Third generation bookie fears for the future of betting industry

The betting ring at Wodonga on Friday.

ON-COURSE bookmaker Ben Musgrove believes there’s “no way” his role will exist in 10 years after the advent of online betting agencies.

A third generation bookie, Ben works alongside his father Greg as part of the Musgrove bookmakers in Eurora.

The youngest Musgrove told that his job “is more of a hobby” these days.

“My job won’t be around, not at all,” he said.

“This is more a hobby for me these days. It’s been in my family for three generations, my grandfather started this when he came back from the war.

“This is more of a bonding thing now for me and my father, it’s really not to make money these days. Doesn’t mean we don’t try, but we are never guaranteed these days.”

It is the online betting agencies like Sportsbet that have helped push the on-course bookmakers out of the spotlight according to Musgrove.

He believes they simply cannot compete with what the corporates can offer.

“It’s pretty tough.

“The bookmakers have got all these specials and all these offers that they throw up every day where they give money back second and third and double your deposits and stuff like that.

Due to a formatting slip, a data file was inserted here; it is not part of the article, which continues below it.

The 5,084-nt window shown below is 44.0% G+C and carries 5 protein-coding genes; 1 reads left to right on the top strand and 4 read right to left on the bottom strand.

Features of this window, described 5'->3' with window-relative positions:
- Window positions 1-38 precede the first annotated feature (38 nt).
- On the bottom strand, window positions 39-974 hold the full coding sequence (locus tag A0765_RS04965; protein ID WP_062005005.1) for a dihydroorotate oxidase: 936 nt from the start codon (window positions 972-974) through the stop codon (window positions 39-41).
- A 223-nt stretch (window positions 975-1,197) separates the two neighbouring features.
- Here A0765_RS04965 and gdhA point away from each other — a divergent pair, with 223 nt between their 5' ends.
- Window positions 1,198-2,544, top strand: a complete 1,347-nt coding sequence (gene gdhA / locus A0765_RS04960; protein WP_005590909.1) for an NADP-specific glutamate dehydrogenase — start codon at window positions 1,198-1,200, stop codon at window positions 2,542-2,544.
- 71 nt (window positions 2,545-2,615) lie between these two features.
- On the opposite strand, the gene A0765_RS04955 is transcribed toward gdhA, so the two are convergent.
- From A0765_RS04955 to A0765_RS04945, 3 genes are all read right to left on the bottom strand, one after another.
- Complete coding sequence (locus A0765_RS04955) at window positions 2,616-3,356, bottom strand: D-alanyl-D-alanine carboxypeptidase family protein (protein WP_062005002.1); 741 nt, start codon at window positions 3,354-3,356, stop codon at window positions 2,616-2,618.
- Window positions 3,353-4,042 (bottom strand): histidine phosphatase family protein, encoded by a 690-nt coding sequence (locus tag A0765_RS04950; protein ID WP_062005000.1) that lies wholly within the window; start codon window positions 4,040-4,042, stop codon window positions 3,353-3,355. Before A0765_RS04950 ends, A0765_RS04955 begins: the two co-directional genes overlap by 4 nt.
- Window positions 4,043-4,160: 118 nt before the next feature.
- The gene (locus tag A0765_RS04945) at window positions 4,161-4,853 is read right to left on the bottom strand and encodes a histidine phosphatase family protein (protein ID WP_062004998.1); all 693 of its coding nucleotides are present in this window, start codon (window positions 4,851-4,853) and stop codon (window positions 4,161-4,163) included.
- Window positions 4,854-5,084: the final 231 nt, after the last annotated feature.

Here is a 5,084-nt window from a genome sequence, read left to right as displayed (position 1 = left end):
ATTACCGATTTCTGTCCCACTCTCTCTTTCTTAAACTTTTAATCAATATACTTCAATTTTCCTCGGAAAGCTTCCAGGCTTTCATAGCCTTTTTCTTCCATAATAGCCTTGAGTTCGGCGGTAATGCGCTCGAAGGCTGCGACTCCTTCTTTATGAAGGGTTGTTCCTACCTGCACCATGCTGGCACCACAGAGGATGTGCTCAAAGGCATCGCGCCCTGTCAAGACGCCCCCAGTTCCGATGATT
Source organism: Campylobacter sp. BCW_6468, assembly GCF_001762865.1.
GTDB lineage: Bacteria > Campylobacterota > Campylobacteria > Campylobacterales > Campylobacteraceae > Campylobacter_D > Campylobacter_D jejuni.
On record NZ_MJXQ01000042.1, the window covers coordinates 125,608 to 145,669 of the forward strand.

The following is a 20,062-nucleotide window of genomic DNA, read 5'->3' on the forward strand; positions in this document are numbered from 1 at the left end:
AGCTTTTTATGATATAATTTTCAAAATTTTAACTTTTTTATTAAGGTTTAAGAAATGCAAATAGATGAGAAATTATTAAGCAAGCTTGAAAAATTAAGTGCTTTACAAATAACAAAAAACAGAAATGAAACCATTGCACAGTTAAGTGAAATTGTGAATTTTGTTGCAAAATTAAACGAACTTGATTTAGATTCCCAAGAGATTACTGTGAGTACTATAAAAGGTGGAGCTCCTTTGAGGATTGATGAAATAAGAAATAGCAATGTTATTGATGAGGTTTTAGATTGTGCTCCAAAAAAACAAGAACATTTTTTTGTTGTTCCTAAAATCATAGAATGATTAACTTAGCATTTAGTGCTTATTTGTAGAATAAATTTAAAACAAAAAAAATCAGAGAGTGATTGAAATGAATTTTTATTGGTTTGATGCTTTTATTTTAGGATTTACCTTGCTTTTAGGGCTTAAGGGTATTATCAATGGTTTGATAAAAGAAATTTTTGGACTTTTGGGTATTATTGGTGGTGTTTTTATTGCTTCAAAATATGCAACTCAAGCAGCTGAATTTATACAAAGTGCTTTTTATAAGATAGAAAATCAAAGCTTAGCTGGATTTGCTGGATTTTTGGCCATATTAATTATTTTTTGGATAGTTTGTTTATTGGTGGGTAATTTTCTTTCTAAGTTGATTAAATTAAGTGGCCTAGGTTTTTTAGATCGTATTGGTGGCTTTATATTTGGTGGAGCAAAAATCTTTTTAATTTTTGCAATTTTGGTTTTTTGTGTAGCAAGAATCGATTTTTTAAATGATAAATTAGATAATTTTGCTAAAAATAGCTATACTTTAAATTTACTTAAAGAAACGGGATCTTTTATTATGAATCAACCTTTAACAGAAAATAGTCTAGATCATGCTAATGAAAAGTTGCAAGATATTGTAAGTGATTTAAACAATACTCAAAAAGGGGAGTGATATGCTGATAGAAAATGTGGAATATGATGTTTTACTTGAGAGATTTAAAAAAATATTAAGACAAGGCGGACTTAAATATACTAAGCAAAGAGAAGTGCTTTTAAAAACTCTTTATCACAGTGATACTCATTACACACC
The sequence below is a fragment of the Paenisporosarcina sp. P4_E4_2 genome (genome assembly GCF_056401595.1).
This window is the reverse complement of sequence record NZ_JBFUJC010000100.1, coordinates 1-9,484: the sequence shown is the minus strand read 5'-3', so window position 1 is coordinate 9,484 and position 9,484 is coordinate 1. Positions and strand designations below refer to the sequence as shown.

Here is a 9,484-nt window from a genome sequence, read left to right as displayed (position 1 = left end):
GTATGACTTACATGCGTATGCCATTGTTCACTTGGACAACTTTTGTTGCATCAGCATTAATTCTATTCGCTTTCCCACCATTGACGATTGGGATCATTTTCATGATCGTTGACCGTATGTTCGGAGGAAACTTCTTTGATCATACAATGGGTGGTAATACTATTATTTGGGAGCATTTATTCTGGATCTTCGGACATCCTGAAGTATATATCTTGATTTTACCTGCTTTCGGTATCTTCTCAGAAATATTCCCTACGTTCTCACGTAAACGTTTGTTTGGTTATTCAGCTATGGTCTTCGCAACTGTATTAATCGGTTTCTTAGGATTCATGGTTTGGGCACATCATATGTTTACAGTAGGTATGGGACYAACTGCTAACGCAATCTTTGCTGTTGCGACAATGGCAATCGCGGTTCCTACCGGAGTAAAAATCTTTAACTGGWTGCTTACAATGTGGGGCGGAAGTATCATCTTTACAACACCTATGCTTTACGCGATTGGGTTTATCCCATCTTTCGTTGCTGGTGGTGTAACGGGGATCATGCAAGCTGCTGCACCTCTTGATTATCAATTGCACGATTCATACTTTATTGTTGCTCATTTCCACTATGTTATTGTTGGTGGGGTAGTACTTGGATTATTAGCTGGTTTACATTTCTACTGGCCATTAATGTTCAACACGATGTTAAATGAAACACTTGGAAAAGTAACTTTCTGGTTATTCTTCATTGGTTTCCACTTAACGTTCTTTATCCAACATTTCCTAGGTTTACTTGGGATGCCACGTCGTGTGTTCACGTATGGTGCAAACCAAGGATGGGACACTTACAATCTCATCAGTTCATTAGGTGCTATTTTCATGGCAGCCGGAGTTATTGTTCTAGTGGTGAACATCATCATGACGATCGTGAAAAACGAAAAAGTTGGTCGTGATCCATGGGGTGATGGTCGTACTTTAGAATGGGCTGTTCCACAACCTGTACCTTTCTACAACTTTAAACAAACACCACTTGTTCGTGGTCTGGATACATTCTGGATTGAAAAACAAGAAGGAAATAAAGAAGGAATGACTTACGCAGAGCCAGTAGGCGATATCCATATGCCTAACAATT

“They’re turning over millions and millions of dollars, we are only turning over a few thousand.

“We just can’t compete with that.”

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The Musgrove operation is an almost exclusively country bookmaker, but Ben said the squeeze has seen them visit less tracks as the years progress.

“We’ve even stopped going to a few joints.

“We used to go to about 40 or 50 meetings a year, and now we’re down to about 20.”

Despite the bleak outlook, Musgrove has kept a positive attitude.

After Makahu Boy won at $41.50 and Kapover saluted in the very next race at $22.80 via Crownbet, Musgrove said the day may prove to be a lucrative one.

“We were stung a bit in the first race by the fav getting up, but two roughies back-to-back have got us smiling.

“Not bad when that happens. Might lose a bit out later on, but that happens and that’s the game.”

The on-course bookmaker may be a thing of the past, but Musgrove said the events like the Wodonga Gold Cup will keep the “hobby bookies” alive and well.

“The Cup Days mate, they are the best.

“Everyone loves a little flutter, to let their hair down and have a punt so these are the days where the on-coursers can really make some cash.

“Just no career in it any more, which is a shame, but that’s just how it is.”